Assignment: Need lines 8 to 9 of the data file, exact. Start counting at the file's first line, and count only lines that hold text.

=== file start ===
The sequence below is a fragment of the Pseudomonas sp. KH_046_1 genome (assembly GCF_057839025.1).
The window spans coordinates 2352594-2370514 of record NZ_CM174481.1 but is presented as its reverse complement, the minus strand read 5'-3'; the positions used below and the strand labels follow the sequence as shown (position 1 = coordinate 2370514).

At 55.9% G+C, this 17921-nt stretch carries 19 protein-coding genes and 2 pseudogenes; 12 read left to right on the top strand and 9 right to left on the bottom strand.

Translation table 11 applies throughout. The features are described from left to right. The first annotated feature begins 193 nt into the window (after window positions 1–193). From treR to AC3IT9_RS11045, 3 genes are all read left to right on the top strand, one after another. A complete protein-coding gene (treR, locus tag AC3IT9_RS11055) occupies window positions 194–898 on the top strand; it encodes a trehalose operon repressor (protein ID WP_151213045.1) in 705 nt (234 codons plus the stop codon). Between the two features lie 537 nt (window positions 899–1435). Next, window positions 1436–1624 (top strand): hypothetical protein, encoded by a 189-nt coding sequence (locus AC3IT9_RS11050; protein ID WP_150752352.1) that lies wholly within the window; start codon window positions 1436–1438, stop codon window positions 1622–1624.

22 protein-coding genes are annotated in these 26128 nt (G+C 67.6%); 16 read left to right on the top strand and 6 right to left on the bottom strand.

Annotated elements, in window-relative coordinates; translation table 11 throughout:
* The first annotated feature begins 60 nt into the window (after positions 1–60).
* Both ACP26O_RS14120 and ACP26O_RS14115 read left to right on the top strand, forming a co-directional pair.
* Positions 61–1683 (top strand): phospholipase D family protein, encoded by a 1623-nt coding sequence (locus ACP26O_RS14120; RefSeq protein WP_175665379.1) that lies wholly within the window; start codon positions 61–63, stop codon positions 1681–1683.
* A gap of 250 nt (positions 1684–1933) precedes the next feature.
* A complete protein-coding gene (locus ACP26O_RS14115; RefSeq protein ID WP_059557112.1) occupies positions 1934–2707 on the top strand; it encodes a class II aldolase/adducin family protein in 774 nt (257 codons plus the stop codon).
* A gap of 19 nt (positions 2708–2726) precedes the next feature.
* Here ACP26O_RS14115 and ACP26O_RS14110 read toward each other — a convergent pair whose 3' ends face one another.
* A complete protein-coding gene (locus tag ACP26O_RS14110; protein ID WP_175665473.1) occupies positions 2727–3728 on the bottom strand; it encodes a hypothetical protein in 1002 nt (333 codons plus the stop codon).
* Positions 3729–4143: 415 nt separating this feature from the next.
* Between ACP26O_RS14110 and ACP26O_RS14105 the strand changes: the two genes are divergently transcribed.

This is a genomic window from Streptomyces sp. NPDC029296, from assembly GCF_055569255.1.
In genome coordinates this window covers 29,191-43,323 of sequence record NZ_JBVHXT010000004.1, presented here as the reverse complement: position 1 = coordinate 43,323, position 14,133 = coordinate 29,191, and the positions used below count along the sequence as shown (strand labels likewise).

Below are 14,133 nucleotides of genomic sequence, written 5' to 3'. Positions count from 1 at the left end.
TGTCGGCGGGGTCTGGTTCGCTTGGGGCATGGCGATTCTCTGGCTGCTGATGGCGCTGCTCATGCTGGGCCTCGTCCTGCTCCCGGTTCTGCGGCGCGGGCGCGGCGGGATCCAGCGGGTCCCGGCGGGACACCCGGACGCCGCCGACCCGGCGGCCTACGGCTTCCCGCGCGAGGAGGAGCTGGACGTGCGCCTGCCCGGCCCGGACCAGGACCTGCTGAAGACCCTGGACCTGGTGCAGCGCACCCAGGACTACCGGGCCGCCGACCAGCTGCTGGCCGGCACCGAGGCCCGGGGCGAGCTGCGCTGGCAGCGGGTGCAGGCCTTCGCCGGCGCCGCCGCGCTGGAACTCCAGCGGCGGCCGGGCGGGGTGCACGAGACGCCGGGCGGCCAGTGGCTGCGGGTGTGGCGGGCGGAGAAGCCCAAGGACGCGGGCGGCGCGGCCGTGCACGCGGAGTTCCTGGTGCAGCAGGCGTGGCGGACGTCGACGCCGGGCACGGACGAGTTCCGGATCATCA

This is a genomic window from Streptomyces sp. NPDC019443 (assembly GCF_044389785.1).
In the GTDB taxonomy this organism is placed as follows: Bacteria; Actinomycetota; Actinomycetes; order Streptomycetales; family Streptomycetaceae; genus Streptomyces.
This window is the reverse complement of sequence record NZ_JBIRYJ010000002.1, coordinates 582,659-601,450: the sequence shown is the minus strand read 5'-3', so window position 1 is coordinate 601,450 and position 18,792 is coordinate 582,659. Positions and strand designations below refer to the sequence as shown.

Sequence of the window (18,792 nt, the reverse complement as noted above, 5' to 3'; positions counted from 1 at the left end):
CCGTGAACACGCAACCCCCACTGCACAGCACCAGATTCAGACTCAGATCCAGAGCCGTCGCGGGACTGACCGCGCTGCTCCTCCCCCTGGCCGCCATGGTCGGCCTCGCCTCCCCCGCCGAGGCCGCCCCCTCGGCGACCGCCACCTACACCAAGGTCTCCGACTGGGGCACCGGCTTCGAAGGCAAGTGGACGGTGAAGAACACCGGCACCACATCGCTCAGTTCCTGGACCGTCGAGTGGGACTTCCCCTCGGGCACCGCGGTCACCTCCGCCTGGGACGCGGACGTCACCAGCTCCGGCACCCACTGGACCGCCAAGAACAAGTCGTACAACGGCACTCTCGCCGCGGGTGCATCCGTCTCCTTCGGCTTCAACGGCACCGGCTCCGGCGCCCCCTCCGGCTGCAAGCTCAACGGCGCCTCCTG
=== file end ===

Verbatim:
* Both ACP26O_RS14120 and ACP26O_RS14115 read left to right on the top strand, forming a co-directional pair.
* Positions 61–1683 (top strand): phospholipase D family protein, encoded by a 1623-nt coding sequence (locus ACP26O_RS14120; RefSeq protein WP_175665379.1) that lies wholly within the window; start codon positions 61–63, stop codon positions 1681–1683.